The first hybrid corn was produced in 1922. In retrospect, scientists say it was the first and most important agricultural discovery of the 20th century. It is easy to understand why, given that the average corn yield was approximately 26 bushels per acre before hybrids came to be.

Dad, who started his career planting corn with horses and checked corn in until past the mid-1950s so rows could be cultivated both ways, was overjoyed with 80 bushel per acre yields. That was close to the national average in 1955.

The job of a young boy in the decade was to level the ear mound as corn spilled from the mounted picker’s elevator. The sturdy WD Allis struggled under the picker’s clumsy weight and when rain and snow turned the ground oily.

It was a blue-sky and warm day — the kind that is all too rare in mid-October — when Dad stopped the tractor on the headlands and commanded me in an excited voice to jump down from the wagon.

“This is the tallest corn I have ever seen,’’ he said, adding that I should run as fast as possible to the house to tell my mother to bring the big black box camera to the field.

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Photo taking, in those days, was generally reserved for church milestones, family reunions and the like. Mother searched through the crowded hall closet until she found the Kodak.

“Hurry,’’ I said, “Dad’s waiting on you.’’

Mother moved as fast as she could. Dad, seated on the tractor seat with tall stalks behind him, smiled after he used a red handkerchief to wipe dirt from his face.

“This is the best corn I have ever grown,’’ Dad said after the photographs were taken. The field, which was just east of the barn, had received a heavy dose of manure the year before.

The rest of the crop was nearly as good, which meant corn cribbing being pulled from where it was kept in the machine shed. A certain amount of skill was needed to construct a three-ring crib.

Dad was proud when his boys finished building a long and narrow corn crib on the crest of a hill. The crib was constructed with old telephone poles, heavy wire, and boards that gave a little when walked on. The crib, in pre-combine days, was a godsend, though grinding out of it could get awkward.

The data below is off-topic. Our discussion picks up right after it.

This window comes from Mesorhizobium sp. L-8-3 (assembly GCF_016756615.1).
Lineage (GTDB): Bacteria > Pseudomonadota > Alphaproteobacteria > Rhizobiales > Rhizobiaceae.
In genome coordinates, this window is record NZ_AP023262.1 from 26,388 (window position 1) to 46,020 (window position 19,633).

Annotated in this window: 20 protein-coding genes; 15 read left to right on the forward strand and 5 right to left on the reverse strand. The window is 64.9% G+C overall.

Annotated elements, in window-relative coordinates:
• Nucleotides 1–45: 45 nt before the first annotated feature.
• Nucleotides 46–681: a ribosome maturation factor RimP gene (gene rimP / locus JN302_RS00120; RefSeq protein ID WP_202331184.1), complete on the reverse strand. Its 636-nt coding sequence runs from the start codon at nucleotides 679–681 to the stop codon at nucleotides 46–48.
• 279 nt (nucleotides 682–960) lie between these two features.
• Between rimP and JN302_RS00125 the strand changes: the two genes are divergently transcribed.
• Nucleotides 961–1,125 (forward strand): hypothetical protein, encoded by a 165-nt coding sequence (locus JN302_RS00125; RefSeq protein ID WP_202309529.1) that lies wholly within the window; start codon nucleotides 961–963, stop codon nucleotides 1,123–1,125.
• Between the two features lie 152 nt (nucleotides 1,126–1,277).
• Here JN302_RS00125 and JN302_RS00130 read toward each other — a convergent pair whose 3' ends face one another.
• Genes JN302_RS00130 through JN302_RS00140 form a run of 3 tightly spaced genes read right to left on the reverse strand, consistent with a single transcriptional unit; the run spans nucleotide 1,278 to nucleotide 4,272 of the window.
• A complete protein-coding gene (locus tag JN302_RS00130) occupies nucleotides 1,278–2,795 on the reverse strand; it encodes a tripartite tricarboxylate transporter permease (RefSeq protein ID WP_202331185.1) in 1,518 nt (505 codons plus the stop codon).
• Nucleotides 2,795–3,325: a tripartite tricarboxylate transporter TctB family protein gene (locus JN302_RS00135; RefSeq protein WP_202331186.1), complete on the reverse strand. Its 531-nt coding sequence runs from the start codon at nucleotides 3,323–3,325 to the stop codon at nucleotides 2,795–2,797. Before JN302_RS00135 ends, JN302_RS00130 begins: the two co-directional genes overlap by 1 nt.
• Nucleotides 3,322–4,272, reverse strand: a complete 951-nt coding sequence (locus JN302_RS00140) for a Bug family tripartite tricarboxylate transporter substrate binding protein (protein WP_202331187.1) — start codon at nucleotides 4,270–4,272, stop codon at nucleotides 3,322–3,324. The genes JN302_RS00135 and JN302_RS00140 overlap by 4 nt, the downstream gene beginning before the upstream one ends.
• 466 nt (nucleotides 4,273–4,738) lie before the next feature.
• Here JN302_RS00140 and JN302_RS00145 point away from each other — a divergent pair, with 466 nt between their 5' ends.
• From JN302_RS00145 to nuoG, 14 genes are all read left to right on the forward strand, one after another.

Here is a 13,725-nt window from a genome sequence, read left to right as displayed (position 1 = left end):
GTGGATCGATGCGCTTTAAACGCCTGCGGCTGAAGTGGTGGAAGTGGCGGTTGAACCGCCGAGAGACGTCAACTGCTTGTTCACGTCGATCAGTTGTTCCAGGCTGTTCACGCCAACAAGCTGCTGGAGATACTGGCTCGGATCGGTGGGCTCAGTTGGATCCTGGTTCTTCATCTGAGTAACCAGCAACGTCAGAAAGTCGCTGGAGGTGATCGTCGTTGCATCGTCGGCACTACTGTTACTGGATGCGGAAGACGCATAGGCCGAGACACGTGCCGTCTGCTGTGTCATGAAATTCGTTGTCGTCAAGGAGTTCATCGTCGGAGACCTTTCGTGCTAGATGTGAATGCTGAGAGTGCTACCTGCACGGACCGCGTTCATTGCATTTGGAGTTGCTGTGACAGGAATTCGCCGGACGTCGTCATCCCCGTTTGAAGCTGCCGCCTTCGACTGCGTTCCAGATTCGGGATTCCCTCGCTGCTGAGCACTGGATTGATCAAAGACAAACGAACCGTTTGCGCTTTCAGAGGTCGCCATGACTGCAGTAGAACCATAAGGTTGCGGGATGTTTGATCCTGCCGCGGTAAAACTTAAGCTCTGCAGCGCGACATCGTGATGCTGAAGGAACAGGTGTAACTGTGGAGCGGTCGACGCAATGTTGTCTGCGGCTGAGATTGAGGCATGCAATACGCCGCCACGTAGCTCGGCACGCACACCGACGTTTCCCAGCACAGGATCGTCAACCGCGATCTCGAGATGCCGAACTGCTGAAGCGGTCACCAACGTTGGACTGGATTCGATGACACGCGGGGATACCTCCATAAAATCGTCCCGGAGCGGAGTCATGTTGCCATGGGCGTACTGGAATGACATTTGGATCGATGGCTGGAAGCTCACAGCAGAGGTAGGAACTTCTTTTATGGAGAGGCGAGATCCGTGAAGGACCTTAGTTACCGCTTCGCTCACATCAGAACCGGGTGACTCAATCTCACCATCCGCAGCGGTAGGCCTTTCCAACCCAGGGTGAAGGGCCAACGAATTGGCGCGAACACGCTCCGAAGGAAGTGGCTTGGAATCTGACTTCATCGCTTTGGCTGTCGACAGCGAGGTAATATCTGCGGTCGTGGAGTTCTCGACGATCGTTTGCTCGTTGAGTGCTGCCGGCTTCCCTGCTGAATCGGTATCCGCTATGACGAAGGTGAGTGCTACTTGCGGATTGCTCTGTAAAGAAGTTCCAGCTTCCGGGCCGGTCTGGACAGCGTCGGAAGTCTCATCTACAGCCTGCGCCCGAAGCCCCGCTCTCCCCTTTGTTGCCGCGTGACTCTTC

Worse, climbing the hill in winter with the Oliver 880 and mixer mill, could be difficult in icy conditioned. Tire chains helped, but the noise created when the chains banged against the tractor’s fenders was headache-inducing.

Dad would be surprised to know that nearly all corn growers in these parts consider yields less than 200 bushels an acre something less than a bumper crop.

Hybrid corn (if creation of the self-scouring plow and biotechnology-infused seed is dismissed) was the most important discovery of the 20th century.

Dad would be awestruck at the cost of corn seed, and that he would be prosecuted if soybeans that included patented biotechnology were taken from a bin and planted.

He had always looked forward to the spring when the antique seed cleaner in the granary cleaned small grain and beans. The granary, which had been a house when the family was just getting established on the land, was dusty and built with heavy native lumber.

Scientists agree that the pace of technological-driven improvements in crops and yields must pick up as the world’s population grows. Crops that can better handle drought conditions in Africa and elsewhere show promise. It is possible that in coming decades soybeans and corn will become perennial crops.

Imagine, harvesting corn and beans from fields planted three years before.

Mother’s box camera has been lost in time, but the memory of the best corn Dad ever grew remains.

To read more of Mychal Wilmes' Farm Boy Memories, click here.

Mychal Wilmes is the retired managing editor of Agri News. He lives in West Concord, Minn., with his wife, Kathy.